WATCH: Byron York claims Trump’s influence is still there, but ‘losing altitude’
WATCH: Byron York claims Trump’s influence is still there, but ‘losing altitude’Steff Thomas
December 10, 07:00 AM December 10, 07:00 AM
The Washington Examiner’s Byron York says former President Donald Trump is still influential with the Republican base, but that influence is slipping.
“I think it’s clear that we shouldn’t overstate this … [but] Trump remains very influential with a really substantial part of the Republican base, maybe as much as half of it,” York said on Fox Business’s Cavuto: Coast to Coast.
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“That’s the big deal. But there’s no doubt that he’s losing altitude both in the party and in the general electorate,” he told host Neil Cavuto.
The former president has received a surge in criticism following remarks early this month that some widely interpreted as a call from Trump to scrap parts of the Constitution.
“A Massive Fraud of this type and magnitude allows for the termination of all rules, regulations, and articles, even those found in the Constitution,” he wrote in a post on Truth Social.
When asked what he thought about remarks from GOP Sens. Mitch McConnell (KY), Mitt Romney (UT), and John Thune (SD), York said that his sentiments likely further isolated Trump from the party.
“I think that was just too much even for some of his supporters — and is pushing him further and further into a situation where he has a real hard core of support, but everybody else is kind of ready to move on,” he added.
York pointed out that the bigger factor for Republicans, however, is the fact that he hasn’t been helpful in winning elections.
“If you look at the Senate races, where Trump thought it was important enough to travel to the state and do a rally for an individual candidate, for the candidates who were newcomers, first-time Senate candidates that Trump endorsed and pushed hard, there were 7 of them, and he lost 5,” he explained.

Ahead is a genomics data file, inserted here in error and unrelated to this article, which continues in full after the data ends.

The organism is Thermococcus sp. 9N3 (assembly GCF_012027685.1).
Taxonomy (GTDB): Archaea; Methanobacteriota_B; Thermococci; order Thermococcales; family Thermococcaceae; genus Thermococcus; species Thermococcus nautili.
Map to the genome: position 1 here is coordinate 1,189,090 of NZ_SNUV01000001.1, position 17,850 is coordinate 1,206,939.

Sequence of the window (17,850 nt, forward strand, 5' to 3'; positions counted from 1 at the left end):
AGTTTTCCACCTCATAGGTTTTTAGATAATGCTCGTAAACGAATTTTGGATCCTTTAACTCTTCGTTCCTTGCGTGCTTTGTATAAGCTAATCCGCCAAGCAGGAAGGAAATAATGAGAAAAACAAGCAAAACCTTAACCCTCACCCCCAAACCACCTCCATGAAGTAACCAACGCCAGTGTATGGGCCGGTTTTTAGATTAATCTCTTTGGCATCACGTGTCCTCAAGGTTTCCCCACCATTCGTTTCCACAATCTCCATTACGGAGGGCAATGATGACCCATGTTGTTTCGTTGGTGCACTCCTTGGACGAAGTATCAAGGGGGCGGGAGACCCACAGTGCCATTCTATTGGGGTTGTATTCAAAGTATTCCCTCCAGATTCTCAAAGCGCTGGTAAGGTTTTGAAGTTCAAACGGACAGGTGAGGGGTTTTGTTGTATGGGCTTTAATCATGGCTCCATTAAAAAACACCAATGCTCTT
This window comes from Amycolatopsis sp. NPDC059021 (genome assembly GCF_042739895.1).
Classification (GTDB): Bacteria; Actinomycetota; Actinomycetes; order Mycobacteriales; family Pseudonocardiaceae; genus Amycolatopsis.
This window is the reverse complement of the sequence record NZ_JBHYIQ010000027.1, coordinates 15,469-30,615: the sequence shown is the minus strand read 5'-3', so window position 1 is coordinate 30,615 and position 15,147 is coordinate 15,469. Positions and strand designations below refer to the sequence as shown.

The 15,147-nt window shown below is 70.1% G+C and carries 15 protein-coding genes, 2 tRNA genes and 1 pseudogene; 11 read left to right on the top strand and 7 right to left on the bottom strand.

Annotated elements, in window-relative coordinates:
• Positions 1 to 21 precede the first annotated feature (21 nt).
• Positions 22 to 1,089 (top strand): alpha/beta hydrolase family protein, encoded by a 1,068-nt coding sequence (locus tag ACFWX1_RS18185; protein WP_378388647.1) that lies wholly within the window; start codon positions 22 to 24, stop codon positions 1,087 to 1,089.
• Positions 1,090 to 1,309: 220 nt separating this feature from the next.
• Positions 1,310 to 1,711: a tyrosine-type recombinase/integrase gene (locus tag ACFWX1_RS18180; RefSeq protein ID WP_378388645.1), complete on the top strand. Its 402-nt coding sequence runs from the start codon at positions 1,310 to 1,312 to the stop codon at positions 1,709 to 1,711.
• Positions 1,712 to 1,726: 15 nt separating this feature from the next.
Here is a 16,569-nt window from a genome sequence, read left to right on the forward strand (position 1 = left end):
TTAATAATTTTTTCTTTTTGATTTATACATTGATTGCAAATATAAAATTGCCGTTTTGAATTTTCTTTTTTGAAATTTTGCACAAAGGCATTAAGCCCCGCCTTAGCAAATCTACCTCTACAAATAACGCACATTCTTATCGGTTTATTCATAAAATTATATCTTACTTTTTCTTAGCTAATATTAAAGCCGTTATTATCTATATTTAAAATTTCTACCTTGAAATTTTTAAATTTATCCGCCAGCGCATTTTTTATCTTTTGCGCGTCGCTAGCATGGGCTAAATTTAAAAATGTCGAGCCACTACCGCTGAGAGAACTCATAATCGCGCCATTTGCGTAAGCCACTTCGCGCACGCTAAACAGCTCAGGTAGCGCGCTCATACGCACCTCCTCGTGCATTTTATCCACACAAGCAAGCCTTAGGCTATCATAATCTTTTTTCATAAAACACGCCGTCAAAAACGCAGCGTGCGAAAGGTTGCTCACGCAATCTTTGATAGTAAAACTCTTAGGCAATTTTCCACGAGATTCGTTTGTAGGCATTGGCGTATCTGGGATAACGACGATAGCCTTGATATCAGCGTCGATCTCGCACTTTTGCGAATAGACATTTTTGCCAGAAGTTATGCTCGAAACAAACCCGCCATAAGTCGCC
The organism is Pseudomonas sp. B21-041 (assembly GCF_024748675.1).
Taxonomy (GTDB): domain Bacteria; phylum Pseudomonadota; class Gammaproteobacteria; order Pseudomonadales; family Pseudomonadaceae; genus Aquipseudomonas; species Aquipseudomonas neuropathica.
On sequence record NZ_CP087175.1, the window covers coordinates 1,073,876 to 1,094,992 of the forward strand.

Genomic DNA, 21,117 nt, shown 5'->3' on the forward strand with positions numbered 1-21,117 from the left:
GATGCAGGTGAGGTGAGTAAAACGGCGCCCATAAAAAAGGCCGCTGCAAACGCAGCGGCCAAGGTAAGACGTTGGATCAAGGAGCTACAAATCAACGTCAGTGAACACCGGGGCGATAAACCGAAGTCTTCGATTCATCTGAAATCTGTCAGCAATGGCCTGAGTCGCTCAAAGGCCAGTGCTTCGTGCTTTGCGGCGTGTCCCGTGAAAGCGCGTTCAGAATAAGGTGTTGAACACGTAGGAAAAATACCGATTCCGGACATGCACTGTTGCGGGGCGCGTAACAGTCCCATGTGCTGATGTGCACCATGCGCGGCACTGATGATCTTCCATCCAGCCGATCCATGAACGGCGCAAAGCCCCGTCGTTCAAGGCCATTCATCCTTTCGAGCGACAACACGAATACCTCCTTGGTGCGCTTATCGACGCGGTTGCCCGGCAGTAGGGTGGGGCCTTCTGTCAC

Trump won in Ohio and North Carolina but then lost in Pennsylvania, Arizona, Nevada, Alaska, and most recently, Georgia.
“So Republicans are saying, ‘This is a losing path,’ and I think that has more influence on Republican feelings about Trump than anything,” York quipped, adding that this could also have an influence on his 2024 run.
“There was a belief in some of the early states like Iowa a while back that if Trump were to declare his candidacy, it would clear the field. And that just seems not to have happened now,” he added.
Referencing recent Marquette University polls, York said Trump’s numbers have been weak compared to President Joe Biden and Florida Gov. Ron DeSantis, who has been floated as a potential Republican candidate to challenge the former president.
“They did a head-to-head matchup between Trump and Joe Biden, and Joe Biden won by 10 points, 44-to-34. They also did a head-to-head matchup between Joe Biden and Ron DeSantis, and it was tied 42-42,” he said.
“So that’s an indication I think of other candidates, other figures, growing in influence in the Republican Party, even as Trump struggles to stay on top,” York added.